Philipp Brendel’s free FrameByFrame is a bare-bones stop-motion animation application that works with a DV camcorder or iSight camera. It supports a form of onion skinning—a feature that displays a semi-transparent overlay of the last frame you shot along with the image of the object currently in front of the camera. Using onion skinning you can see how much you’ve moved the object in relation to its last position, thus helping to ensure that the movement between frames is neither too minimal or radical. FrameByFrame doesn’t support still cameras nor can it import still images.
Boinx Software makes three flavors of its capable stop-motion animation application, iStopMotion 2—Home ($49), Express ($99), and Pro ($499). The Home version lacks support for rotoscoping (used for lip syncing dialog) and soundtracks, and doesn’t allow continuous recording (shooting a user-defined number of frames or seconds of video) or offer noise reduction. Like the Home version, iStopMotion 2 Express doesn’t support HD video or provide integration with Final Cut Pro ( ). All versions include onion skinning, allow you to use both camcorders and supported still cameras, and include a compositing feature for adding background images and foreground frames.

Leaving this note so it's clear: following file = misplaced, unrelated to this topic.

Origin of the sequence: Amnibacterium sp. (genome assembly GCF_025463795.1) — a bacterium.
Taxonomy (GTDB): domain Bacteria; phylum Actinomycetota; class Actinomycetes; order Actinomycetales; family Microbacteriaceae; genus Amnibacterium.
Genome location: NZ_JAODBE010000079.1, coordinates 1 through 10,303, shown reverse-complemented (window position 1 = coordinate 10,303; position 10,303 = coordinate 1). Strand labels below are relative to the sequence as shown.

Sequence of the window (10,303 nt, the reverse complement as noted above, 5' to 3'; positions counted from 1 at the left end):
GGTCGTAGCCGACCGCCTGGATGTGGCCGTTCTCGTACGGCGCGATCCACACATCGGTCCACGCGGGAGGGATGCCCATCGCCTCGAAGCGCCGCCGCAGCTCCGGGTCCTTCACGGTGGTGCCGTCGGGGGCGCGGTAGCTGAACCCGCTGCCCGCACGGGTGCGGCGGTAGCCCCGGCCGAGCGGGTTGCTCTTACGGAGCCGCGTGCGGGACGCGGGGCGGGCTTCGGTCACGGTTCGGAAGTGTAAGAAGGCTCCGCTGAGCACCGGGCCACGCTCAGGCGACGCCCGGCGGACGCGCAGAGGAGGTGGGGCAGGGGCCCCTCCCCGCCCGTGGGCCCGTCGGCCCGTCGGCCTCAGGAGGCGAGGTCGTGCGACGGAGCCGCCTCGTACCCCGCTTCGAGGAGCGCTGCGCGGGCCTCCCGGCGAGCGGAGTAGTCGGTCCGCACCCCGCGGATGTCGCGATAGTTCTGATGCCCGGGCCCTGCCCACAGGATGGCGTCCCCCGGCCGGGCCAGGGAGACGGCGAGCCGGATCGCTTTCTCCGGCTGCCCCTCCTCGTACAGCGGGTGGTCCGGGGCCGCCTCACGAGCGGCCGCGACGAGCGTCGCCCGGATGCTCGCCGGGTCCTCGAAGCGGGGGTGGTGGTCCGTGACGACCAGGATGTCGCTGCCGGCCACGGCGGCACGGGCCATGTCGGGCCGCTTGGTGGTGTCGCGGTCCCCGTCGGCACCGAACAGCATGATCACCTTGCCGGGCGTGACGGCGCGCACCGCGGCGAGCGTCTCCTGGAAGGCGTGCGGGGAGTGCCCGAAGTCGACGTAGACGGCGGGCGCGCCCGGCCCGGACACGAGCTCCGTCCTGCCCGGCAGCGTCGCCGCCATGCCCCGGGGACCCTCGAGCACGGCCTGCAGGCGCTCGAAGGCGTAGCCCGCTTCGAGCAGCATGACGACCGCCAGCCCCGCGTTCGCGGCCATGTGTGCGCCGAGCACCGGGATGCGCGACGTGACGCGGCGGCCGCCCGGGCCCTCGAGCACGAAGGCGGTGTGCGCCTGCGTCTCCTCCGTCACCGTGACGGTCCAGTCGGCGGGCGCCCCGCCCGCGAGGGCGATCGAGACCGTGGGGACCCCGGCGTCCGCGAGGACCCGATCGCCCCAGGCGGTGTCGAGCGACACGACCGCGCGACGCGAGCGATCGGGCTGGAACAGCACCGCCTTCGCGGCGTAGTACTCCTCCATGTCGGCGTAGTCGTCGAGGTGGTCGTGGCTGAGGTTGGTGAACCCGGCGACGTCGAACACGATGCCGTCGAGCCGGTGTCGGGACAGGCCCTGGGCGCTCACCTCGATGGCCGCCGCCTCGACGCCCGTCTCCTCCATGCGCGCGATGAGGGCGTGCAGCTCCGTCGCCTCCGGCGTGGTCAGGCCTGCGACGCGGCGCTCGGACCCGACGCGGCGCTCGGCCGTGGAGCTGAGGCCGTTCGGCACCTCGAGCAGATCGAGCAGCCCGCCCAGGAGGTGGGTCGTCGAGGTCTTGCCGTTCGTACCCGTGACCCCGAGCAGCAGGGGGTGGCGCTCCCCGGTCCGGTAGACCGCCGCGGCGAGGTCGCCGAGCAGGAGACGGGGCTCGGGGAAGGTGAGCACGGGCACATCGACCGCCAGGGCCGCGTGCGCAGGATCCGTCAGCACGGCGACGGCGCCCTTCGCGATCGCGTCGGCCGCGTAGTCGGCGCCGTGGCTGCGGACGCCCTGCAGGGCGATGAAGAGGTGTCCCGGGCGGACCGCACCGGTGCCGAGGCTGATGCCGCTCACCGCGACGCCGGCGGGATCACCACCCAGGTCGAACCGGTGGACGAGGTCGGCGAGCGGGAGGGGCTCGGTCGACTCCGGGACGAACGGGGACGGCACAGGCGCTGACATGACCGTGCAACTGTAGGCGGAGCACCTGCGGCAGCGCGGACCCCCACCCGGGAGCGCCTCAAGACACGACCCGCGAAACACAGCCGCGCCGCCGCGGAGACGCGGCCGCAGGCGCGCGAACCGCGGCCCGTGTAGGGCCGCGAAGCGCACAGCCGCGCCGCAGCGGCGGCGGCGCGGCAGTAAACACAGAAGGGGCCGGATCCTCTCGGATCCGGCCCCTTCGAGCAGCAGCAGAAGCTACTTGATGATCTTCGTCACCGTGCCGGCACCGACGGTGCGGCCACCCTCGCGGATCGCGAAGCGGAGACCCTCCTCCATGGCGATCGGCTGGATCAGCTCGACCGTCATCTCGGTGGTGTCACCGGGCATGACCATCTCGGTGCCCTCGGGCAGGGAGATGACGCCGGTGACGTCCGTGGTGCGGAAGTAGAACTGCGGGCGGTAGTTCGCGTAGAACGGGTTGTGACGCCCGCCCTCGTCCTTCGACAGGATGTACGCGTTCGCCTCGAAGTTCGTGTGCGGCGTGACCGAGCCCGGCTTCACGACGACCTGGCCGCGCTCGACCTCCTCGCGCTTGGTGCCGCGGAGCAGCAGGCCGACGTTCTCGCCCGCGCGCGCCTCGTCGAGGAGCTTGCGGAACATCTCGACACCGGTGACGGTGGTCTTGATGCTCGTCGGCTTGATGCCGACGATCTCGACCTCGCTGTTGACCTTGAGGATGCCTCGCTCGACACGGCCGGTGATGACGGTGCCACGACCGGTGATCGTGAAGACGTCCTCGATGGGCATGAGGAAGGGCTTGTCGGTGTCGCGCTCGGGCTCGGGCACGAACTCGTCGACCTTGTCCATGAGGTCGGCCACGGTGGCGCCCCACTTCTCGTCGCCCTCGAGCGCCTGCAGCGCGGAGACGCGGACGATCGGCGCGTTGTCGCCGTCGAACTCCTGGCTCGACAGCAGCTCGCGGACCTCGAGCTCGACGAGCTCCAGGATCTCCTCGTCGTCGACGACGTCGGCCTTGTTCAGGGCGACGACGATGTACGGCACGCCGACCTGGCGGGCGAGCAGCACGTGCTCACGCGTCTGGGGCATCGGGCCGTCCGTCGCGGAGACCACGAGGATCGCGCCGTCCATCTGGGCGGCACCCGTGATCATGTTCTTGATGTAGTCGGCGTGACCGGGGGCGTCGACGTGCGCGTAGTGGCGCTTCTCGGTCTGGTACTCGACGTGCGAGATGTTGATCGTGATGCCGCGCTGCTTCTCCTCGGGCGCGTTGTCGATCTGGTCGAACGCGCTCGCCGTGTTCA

D-Zed’s $275 Dragon Stop Motion is a professional stop-motion animation application. Although it can use camcorders for capturing images (including HDV/HDMI cameras in league with an HDMI conversion card), its strong suit is its support for still cameras. With it you can use the Live View feature found in recent Nikon, Canon, and Olympus DSLRs to not only preview shots through the camera’s lens, but also capture high-quality images. iStopMotion 2 also supports some DSLRs, but not as many as Dragon Stop Motion. It also includes such worthwhile features as onion skinning, an X-Sheet window (a technical script template) for plotting and annotating your shots, support for RAW camera files, and a dialog track for typing in phonetic symbols to help sync audio and motion.
FrameByFrame, iStopMotion 2, and Dragon Stop Motion let you trigger your camcorder and—in the case of the latter two applications, supported still camera—via the Mac’s keyboard or remote control. iStopMotion 2 additionally lets you use Apple’s hardware remote control (with Macs that support it) to trigger captures. D-Zed includes the Dragon Stop Motion Controller—a wired USB keypad—for controlling the software and performing camera captures. Both iStopMotion 2 and Dragon Stop Motion support time-lapse shooting, provide an on-screen grid so you can more carefully design your shots, and include a feature for adding and offsetting soundtracks.